Rocket fired into Baghdad’s Green Zone, no casualties

Baghdad's heavily fortified Green Zone is home to Iraq's parliament and other government offices and the diplomatic quarter. (File/Getty)
Updated 20 May 2019

Rocket fired into Baghdad’s Green Zone, no casualties

  • A blast was heard in central Baghdad on Sunday night
  • Rocket was fired into Baghdad's heavily-fortified Green Zone

BAGHDAD: A Katyusha rocket was fired on Sunday into Baghdad’s Green Zone housing government offices and embassies including the US mission, days after the US evacuated staff from Iraq citing threats from Iran.

A blast was heard in central Baghdad on Sunday night, witnesses said, and two Baghdad-based diplomatic sources also said they heard the explosion.

“A Katyusha rocket fell in the middle of the Green Zone without causing any losses, details to come later,” the military said in a brief statement.

The Katyusha multiple rocket launcher is an inexpensive type of rocket artillery that can deliver explosives to a target quicker than conventional artillery, but is less
accurate.

The US Embassy in Baghdad and its consulate in the Iraqi Kurdish regional capital Irbil evacuated non-emergency staff this week.

“We don’t think that the target was the embassy as the range of the rocket and the place from were it was launched is far away,” a security source told Arab News.

“It is a Katyusha rocket that was launched from eastern Baghdad, so there is no way it could reach its goal. Anyone who has basic experience in this kind of weaponry would know this,” the source said.

President Donald Trump’s administration has said it sent additional forces to the region to counter what it called credible threats from Iran against US interests, including from militias it supports in Iraq.

Iran and the US have both said they do not want war as tensions between the two nations increase.

The US Embassy in Baghdad — its largest in the world — lies within the fortified neighborhood, also known as the International Zone, which is surrounded by concrete walls.

In September last year, assailants fired three mortar rounds into the Green Zone in a rare attack that did not cause casualties or damage. No one claimed responsibility for the attack.

That same month the US shut its consulate in Basra and ordered all but emergency staff to leave the southern port city hit by weeks of protests and relocate to Baghdad.

At the time, US Secretary of State Mike Pompeo blamed Iranian militants for “indirect fire” — which usually means rockets or artillery — against the US consulate.

 


Libyan navy says more than 300 migrants rescued

Updated 26 min ago

Libyan navy says more than 300 migrants rescued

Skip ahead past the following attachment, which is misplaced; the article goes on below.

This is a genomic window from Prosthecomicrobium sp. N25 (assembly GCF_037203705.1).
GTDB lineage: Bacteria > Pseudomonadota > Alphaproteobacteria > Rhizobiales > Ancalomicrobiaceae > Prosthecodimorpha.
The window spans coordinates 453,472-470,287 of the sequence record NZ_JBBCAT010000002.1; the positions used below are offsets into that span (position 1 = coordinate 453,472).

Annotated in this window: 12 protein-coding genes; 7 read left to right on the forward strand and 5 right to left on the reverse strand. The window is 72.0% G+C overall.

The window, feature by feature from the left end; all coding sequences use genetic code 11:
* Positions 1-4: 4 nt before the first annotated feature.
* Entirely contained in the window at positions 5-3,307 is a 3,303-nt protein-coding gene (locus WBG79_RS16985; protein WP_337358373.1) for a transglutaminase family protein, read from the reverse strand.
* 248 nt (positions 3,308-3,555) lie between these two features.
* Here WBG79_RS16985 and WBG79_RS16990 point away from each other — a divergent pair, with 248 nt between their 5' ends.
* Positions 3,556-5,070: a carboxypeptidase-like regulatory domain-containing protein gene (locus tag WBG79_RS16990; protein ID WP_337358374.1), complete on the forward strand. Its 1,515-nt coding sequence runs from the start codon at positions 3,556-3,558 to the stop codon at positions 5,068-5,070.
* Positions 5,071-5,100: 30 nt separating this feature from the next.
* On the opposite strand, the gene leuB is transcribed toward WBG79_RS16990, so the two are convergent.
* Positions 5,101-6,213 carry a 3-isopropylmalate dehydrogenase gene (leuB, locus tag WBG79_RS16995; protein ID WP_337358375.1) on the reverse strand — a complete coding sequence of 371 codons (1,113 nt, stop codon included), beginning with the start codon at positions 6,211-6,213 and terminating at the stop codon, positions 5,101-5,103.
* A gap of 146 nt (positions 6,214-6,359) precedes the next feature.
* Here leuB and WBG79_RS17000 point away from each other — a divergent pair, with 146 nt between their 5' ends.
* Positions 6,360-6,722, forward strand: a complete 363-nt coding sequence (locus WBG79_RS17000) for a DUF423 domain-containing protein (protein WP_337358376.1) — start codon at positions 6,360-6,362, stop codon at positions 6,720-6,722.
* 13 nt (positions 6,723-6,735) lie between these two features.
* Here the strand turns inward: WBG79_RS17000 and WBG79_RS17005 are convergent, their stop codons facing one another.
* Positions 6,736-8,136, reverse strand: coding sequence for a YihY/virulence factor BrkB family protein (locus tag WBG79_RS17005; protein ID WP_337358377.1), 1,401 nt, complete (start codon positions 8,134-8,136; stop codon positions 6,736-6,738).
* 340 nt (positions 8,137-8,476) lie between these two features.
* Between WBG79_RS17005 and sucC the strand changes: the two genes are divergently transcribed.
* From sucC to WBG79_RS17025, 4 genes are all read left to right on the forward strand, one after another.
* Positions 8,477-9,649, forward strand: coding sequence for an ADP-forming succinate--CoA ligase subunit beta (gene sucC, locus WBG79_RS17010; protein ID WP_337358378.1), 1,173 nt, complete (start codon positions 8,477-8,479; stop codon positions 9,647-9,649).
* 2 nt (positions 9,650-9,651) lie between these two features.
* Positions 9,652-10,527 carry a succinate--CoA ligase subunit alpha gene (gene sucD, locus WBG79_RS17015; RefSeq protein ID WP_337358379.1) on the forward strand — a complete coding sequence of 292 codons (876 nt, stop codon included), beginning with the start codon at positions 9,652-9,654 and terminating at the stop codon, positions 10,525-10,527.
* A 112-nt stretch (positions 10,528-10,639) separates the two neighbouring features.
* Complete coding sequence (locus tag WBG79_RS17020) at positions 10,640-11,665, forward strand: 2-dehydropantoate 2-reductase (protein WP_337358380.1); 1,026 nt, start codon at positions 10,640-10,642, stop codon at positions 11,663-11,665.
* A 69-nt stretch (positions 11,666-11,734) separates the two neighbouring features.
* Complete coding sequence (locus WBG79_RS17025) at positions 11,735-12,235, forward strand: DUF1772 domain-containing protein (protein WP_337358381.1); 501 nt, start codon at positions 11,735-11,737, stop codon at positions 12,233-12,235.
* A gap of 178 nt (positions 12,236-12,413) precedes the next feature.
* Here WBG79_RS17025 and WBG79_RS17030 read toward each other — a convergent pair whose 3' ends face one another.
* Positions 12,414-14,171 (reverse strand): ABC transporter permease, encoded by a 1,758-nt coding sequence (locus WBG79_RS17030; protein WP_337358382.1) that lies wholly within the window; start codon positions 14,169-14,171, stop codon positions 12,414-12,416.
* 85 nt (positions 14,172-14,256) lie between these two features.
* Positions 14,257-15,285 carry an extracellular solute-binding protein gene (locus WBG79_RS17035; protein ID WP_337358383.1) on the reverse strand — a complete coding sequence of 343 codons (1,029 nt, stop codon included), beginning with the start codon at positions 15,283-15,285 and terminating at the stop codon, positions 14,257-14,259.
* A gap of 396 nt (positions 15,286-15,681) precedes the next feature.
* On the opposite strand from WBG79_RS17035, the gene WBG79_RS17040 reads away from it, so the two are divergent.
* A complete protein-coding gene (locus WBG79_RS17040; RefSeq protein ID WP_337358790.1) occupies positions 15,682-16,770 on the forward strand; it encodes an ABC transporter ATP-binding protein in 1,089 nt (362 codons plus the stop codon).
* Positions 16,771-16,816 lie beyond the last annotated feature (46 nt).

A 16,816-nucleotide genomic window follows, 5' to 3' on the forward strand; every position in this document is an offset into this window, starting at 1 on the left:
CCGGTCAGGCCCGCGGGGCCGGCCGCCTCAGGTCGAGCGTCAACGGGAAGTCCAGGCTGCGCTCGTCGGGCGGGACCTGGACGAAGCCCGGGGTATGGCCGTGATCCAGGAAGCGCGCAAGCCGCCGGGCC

• 128 Sudanese were in the boats, in addition to migrants from Chad, Egypt, Niger, Benin and Eritrea
  • It came days after Libyan navy patrols “rescued 278 migrants on board four inflatable boats

TRIPOLI: The Libyan navy said Sunday 335 migrants had been rescued and one body recovered in separate operations off the coast, as they tried to cross the Mediterranean to reach Europe.
Nine children were among 57 migrants in a wooden boat rescued Saturday about 40 nautical miles from the town of Zuwara, west of Tripoli, navy spokesman General Ayoub Kacem told AFP.
He said they were from Ethiopia and Egypt.
It came days after Libyan navy patrols on Tuesday “rescued 278 migrants on board four inflatable boats northwest and northeast of Tripoli,” Kacem added.
The operations took place off the coasts of the cities of Khoms, 120 kilometers (75 miles) east of Tripoli, and Sabratha, located 70 kilometers west of the capital.
According to the statement, 128 Sudanese were in the boats, in addition to migrants from Chad, Egypt, Niger, Benin and Eritrea, including 35 women and 11 children.
One body was also recovered by the coast guard.
Libya, which has been wracked by chaos since the 2011 uprising that killed dictator Muammar Qaddafi, has long been a major transit route for migrants, especially from sub-Saharan Africa.
In general, migrants rescued at sea are first met by humanitarian agencies that provide medical care and food.
They are then taken into the charge of the body working to combat immigration at the interior ministry of the UN-recognized Government of National Accord.
On August 9, the Libyan navy accused the authorities of failing to manage migrants rescued at sea, claiming that it could be forced to let people go free once brought back to land.
Despite the risks, migrants continue to attempt to reach Europe by sea, preferring to take their chances than stay in Libya, where they are subject to abuse, extortion and torture, according to humanitarian organizations.